Do you clip coupons? I love the thrill of the bargain hunt and after all these years remain committed to a Sunday-evening ritual of clipping and making the week’s grocery list. I love checking the receipt to see what I saved — did I wind up getting the ice cream for free? Or was it the orange juice?
The same holds true outside the supermarket.
Big sale at Macy’s plus 20 percent off if I use my card? I’m there!
DSW points about to expire? I’ll try on every peep-toe and slingback in the place to find the right fit (no mean feat — I wear a size 5).
Simple pleasures for small minds, I know. Mind you, I’m no extreme couponer, although those folks fascinate me.
Still, in our house, my lust for a bargain is nothing compared to the deals Basil is able to procure. I’ll never know if it’s his charm or doggedness, but if he goes out to make a purchase — car, lawn mower, washing machine — he’ll come home with a long story about how he got a great deal. (I see some of you nodding knowingly.)
Not long after we moved into our house 13 years ago, we got to know Sears quite well. Within weeks of each other, the oven, dishwasher, television and refrigerator died. I had to bake Catherine’s birthday cupcakes on the grill (it worked — and no fire!) And then I found myself dragging a load of soaking wet whites to the neighbors next door. The washing machine had filled up, but flat out refused to do the load.
Basil had the oven fixed and replaced the other appliances, including the drier (which was so old it had feet), and got an amazing amount of money off due to the size of his purchase.
Similar stories have followed over the years, but his most amazing coup probably involves the fridge, which turned out to be a lemon. A year or two later, even after we had the compressor replaced (for free, under the service plan Basil arranged, natch), the thing didn’t have much time left. The freezer would alternately freeze and thaw, leaving me with mushy veggies and inedible meats.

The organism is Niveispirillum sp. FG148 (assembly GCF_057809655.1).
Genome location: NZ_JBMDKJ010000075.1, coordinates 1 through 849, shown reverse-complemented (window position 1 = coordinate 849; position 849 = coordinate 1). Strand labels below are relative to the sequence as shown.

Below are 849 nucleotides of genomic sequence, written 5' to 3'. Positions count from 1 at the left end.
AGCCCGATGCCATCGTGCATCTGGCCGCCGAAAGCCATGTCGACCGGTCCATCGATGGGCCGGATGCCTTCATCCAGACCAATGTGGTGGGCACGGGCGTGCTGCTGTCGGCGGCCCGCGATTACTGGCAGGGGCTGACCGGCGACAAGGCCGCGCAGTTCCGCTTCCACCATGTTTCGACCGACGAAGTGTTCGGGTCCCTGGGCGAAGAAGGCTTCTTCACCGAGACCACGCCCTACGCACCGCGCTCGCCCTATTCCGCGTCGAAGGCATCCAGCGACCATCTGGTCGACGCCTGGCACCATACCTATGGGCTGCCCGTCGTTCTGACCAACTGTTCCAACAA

The final straw came the morning I opened it to find rivers of melted ice cream making their way down the wire shelves. We took pictures of the mess, printed them and Basil headed to White Plains, NY, where he essentially sat outside the manager’s office at Sears until the woman gave him a new refrigerator. It took several hours, but he returned home victorious. Amazingly, the (no-longer) new, free fridge hasn’t given us a lick of trouble. I figure the Sears staff gave us a top-of-the line model in their zeal to be rid of him for good!
This week, a new challenge presented itself: The air conditioner began to fail. Given the change in weather, the unit will get us through the remainder of this summer, but we’ll need a new one before the next heat wave.
I can already see the wheels turning in Basil’s head, and I’m eager to see what deal he pulls out of this purchase.
After all, his job as Chief Bargain Hunter is needed to offset his other role, the one he fills for the youngest member of our clan: that of ATM on Feet.